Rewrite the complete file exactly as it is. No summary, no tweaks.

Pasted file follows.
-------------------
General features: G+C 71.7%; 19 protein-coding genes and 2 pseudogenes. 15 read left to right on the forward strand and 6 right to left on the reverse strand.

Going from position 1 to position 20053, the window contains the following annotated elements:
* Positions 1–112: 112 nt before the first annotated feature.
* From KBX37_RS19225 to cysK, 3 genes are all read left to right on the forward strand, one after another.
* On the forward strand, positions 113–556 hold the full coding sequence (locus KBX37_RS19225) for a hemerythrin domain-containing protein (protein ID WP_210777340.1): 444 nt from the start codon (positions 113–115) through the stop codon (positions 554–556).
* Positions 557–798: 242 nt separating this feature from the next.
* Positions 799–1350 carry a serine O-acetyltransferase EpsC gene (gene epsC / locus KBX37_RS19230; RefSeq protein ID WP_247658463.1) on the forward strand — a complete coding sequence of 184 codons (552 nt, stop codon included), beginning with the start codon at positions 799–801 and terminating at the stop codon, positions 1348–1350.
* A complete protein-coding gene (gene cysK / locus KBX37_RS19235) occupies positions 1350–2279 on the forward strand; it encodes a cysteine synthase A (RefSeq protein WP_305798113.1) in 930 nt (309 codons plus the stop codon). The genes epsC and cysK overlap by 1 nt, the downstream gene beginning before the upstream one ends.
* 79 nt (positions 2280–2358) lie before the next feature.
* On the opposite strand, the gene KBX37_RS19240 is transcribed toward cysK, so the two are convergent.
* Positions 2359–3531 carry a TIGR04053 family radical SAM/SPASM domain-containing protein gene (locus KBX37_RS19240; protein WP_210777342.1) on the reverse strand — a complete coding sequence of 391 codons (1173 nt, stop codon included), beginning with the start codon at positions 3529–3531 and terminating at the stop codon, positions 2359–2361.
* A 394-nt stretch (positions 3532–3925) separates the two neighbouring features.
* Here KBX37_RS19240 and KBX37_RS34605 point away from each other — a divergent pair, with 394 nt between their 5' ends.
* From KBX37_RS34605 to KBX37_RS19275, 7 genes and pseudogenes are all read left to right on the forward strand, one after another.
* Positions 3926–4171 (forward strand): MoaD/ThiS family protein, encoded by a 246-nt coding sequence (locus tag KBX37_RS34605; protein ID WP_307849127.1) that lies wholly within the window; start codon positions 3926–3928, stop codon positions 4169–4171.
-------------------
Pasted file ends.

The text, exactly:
General features: G+C 71.7%; 19 protein-coding genes and 2 pseudogenes. 15 read left to right on the forward strand and 6 right to left on the reverse strand.

Going from position 1 to position 20053, the window contains the following annotated elements:
* Positions 1–112: 112 nt before the first annotated feature.
* From KBX37_RS19225 to cysK, 3 genes are all read left to right on the forward strand, one after another.
* On the forward strand, positions 113–556 hold the full coding sequence (locus KBX37_RS19225) for a hemerythrin domain-containing protein (protein ID WP_210777340.1): 444 nt from the start codon (positions 113–115) through the stop codon (positions 554–556).
* Positions 557–798: 242 nt separating this feature from the next.
* Positions 799–1350 carry a serine O-acetyltransferase EpsC gene (gene epsC / locus KBX37_RS19230; RefSeq protein ID WP_247658463.1) on the forward strand — a complete coding sequence of 184 codons (552 nt, stop codon included), beginning with the start codon at positions 799–801 and terminating at the stop codon, positions 1348–1350.
* A complete protein-coding gene (gene cysK / locus KBX37_RS19235) occupies positions 1350–2279 on the forward strand; it encodes a cysteine synthase A (RefSeq protein WP_305798113.1) in 930 nt (309 codons plus the stop codon). The genes epsC and cysK overlap by 1 nt, the downstream gene beginning before the upstream one ends.
* 79 nt (positions 2280–2358) lie before the next feature.
* On the opposite strand, the gene KBX37_RS19240 is transcribed toward cysK, so the two are convergent.
* Positions 2359–3531 carry a TIGR04053 family radical SAM/SPASM domain-containing protein gene (locus KBX37_RS19240; protein WP_210777342.1) on the reverse strand — a complete coding sequence of 391 codons (1173 nt, stop codon included), beginning with the start codon at positions 3529–3531 and terminating at the stop codon, positions 2359–2361.
* A 394-nt stretch (positions 3532–3925) separates the two neighbouring features.
* Here KBX37_RS19240 and KBX37_RS34605 point away from each other — a divergent pair, with 394 nt between their 5' ends.
* From KBX37_RS34605 to KBX37_RS19275, 7 genes and pseudogenes are all read left to right on the forward strand, one after another.
* Positions 3926–4171 (forward strand): MoaD/ThiS family protein, encoded by a 246-nt coding sequence (locus tag KBX37_RS34605; protein ID WP_307849127.1) that lies wholly within the window; start codon positions 3926–3928, stop codon positions 4169–4171.